*The Milwaukee County Transit System (MCTS) honored the legacy of Rosa Parks, a civil rights icon, on December 1, 2016.  Each bus in their fleet had a seat reserved in her honor and their headlights shined all day.  As someone who appreciates history and as a PR professional, I was intrigued by the pre-event media I saw regarding this: Honoring Rosa Parks: MCTS will keep a seat open, headlights shining on Thursday.


I was very glad I caught the news story on my social media newsfeed the evening before the observance. I don’t normally use public transportation, but I started plotting how I would carve out time in my schedule to actively honor the legacy of “The first lady of civil rights” and “mother of freedom movement” as Parks is referred as by the United States Congress.

The actions of Rosa Parks, in Montgomery, Alabama on December 1, 1955 helped to bring national attention to systematic racism within public transportation. At the time, bus and train companies enforced seating with separate sections for Blacks and Whites. The conductors had authority to assign seats. Her refusal to give up her seat for a White passenger prompted Dr. Martin Luther King Jr. to lead the Montgomery Bus Boycott. The system was legally integrated on December 21, 1956 with landmark United States Supreme Court ruling that outlawed segregation on public transportation.

The actions of Rosa Parks, in Montgomery, Alabama on December 1, 1955 helped to bring national attention to systematic racism within public transportation. At the time, bus and train companies enforced seating with separate sections for Blacks and Whites. The conductors had authority to assign seats. Her refusal to give up her seat for a White passenger prompted Dr. Martin Luther King Jr. to lead the Montgomery Bus Boycott. The system was legally integrated on December 21, 1956 with landmark United States Supreme Court ruling that outlawed segregation on public transportation.

I appreciated the opportunity to celebrate with my grandchildren a moment in Black history that occurred 61 short years ago.  Although I was enjoying the ride as a grandmother and history lover, my PR brain was still in full gear. As the wheels on the bus rolled along, so did my observations of PR opportunities that MCTS neglected with the observance.


We got on the bus with the sole intention of paying homage to the legacy of Rosa Parks. With this said, we had no specific destination that we were in route to. We rode the bus until it took us back to where we initially boarded it at. The hour plus long ride gave me a lot of time to people watch. Undoubtedly, everyone who boarded our bus were regular bus riders, so it seemed liked they got on and off as they normally do by routine. My guess is that many of them were unaware of   MCTS’ efforts to honor Parks.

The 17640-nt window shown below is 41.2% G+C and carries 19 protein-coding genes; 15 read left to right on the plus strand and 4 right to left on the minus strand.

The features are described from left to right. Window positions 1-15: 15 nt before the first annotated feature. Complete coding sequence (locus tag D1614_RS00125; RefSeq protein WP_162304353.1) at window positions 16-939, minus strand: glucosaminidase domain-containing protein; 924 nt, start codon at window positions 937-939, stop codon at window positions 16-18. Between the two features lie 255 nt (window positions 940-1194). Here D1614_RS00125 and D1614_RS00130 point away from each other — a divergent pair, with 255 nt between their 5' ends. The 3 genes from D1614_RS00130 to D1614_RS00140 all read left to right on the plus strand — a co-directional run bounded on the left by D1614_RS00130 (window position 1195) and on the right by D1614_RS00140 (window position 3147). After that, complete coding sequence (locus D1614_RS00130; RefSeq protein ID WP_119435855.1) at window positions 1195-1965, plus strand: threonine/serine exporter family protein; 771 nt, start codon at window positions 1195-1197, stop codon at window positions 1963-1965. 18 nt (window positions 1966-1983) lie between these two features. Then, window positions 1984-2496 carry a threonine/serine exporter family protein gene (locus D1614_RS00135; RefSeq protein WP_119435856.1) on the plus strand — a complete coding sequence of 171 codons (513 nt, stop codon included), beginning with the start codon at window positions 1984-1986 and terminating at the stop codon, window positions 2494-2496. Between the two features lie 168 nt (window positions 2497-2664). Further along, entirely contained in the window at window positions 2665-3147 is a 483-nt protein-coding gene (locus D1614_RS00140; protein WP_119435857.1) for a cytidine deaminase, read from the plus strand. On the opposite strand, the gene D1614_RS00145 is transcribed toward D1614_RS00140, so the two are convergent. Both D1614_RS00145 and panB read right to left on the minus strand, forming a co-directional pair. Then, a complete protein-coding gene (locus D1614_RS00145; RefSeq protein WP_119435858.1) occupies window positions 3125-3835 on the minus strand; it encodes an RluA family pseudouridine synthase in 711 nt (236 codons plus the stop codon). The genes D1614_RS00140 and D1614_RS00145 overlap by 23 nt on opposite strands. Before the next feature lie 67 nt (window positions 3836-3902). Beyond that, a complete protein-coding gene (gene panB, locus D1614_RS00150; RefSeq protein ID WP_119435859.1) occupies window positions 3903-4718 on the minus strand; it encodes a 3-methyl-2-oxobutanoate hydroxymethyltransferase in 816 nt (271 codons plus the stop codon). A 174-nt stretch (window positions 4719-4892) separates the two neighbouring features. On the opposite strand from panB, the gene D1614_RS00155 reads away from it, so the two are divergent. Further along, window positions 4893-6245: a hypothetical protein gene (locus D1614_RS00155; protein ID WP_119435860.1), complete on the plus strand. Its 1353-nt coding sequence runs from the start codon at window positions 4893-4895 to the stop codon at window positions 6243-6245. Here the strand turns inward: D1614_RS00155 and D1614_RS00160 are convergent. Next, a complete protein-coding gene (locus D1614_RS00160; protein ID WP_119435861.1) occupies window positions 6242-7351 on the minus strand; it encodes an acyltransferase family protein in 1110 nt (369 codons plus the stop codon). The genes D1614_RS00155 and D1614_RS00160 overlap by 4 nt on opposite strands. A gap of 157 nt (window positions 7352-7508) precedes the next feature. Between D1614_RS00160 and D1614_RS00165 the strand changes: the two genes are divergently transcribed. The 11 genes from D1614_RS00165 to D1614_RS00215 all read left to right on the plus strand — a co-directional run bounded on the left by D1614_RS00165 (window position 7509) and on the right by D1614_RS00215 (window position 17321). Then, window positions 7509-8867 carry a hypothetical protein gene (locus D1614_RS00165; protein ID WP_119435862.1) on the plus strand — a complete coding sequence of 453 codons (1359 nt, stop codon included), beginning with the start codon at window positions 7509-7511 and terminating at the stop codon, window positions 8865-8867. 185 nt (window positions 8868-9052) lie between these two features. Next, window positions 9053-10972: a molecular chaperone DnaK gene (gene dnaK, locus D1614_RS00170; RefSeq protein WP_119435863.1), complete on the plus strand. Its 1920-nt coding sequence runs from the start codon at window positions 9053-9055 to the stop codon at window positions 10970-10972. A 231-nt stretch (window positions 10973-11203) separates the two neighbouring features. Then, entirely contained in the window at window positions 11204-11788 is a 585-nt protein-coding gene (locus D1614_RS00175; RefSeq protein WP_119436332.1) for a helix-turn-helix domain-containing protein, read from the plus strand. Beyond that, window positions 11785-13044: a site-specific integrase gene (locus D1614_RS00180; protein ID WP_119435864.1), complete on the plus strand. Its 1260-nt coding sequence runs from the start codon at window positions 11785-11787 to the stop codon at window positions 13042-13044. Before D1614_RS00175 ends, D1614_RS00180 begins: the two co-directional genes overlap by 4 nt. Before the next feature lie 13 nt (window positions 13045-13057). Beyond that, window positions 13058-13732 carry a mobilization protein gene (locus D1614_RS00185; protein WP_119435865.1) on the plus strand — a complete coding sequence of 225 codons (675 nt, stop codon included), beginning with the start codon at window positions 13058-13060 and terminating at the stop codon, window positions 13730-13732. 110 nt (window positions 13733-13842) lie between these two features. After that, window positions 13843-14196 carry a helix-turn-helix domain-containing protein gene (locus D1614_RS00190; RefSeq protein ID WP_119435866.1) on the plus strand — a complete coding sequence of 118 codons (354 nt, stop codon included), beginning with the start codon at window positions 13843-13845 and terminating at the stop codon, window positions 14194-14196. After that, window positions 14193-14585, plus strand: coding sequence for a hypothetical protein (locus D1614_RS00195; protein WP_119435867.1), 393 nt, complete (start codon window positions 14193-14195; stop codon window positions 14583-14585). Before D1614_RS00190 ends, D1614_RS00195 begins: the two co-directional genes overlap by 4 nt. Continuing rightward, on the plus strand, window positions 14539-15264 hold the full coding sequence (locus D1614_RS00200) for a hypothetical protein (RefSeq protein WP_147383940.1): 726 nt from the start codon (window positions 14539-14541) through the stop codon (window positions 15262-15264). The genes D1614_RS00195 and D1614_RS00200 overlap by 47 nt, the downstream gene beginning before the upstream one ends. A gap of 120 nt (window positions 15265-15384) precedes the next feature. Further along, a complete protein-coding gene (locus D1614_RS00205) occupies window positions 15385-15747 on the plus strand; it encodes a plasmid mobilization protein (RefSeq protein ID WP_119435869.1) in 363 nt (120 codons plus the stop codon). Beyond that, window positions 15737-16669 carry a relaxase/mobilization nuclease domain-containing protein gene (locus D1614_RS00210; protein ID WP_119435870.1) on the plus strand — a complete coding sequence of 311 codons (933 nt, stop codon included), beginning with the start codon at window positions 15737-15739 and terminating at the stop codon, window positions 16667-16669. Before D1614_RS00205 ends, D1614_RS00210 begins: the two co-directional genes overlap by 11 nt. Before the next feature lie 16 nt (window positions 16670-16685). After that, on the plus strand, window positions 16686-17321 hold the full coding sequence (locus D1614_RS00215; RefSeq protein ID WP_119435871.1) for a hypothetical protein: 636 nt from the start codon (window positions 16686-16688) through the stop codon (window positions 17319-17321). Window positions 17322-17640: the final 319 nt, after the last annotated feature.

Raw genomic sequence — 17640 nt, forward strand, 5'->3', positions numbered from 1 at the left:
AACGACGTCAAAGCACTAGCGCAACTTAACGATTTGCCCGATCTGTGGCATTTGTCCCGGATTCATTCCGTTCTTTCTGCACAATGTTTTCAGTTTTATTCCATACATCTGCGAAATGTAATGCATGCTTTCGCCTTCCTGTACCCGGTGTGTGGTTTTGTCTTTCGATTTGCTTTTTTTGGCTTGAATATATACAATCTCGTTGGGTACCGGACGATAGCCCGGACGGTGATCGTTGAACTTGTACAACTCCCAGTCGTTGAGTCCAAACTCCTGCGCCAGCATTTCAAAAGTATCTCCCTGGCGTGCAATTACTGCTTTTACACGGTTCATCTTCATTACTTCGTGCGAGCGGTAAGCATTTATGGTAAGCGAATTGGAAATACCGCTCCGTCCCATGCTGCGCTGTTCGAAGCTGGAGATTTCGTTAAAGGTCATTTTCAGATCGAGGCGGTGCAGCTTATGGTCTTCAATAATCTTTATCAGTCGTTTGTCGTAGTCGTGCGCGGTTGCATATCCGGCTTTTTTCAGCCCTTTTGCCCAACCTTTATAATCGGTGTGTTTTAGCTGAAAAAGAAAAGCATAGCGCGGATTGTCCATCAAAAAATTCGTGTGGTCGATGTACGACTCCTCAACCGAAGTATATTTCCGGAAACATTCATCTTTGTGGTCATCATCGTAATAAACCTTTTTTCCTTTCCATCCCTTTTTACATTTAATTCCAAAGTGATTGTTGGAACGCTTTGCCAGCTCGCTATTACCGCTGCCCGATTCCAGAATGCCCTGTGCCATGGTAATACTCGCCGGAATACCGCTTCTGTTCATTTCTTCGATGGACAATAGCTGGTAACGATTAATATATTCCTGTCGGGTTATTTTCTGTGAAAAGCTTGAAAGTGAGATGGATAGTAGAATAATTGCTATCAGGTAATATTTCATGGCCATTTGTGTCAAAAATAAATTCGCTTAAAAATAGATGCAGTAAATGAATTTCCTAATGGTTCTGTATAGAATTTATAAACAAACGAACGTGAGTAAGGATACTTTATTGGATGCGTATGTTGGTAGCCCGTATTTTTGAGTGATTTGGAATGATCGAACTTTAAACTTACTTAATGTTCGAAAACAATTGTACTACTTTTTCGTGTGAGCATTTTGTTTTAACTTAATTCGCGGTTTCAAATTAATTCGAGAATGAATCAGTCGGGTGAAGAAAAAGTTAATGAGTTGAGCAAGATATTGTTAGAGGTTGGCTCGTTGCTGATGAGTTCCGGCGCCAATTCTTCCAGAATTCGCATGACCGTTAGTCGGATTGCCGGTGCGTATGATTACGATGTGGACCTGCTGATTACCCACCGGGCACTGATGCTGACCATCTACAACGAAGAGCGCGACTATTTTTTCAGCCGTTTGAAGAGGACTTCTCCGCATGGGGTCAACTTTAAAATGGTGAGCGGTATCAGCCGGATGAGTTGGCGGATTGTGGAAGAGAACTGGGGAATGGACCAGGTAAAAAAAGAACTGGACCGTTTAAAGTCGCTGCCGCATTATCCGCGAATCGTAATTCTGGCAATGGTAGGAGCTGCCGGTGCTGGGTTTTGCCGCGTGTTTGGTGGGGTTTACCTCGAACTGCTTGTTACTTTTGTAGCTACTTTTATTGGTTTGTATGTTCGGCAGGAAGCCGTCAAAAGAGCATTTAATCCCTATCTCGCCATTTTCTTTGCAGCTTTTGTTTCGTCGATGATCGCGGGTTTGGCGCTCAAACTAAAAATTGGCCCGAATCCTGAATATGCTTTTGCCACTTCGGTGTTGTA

The PR misses began with the placement of the display sign for the seat designating the one that was to stay open in honor of Rosa Parks. As noted in the photo below, the size of the signage did not match the significance of the honor.

The small dimensions made it easy for bus passengers to totally overlook it in their haste to quickly get out of the cold and find a seat. In fact, one woman actually sat in the seat, totally unaware that it was to be left empty. She talked with another passenger until her stop and exited the bus casually.


Milwaukee’s transit system was not the only one to honor Parks this year. Through my research I discovered the University of Maryland, College Park and the Greater Richmond Transit Company did so well. Unlike MCTS, these other transit systems displayed their signage in a way that prevented passengers from sitting in the seats.

Another PR miss by MCTS was them not utilizing their electronic display boards to alert the public of the Parks observance. The audio messages that played throughout the route and prior to stops did not include any mention of it either.  GRTC prominently honored Parks on the main exterior electronic boards of their buses.

I commend MCTS for honoring the legacy of the “Mother of Freedom Movement,” but I hope they fully optimize on the public relations opportunities to increase the impact of similar future campaigns. For this go round, the transit company missed the bus with the noteworthy campaign.


*This article was published on Electronic Urban Report, December 6, 2016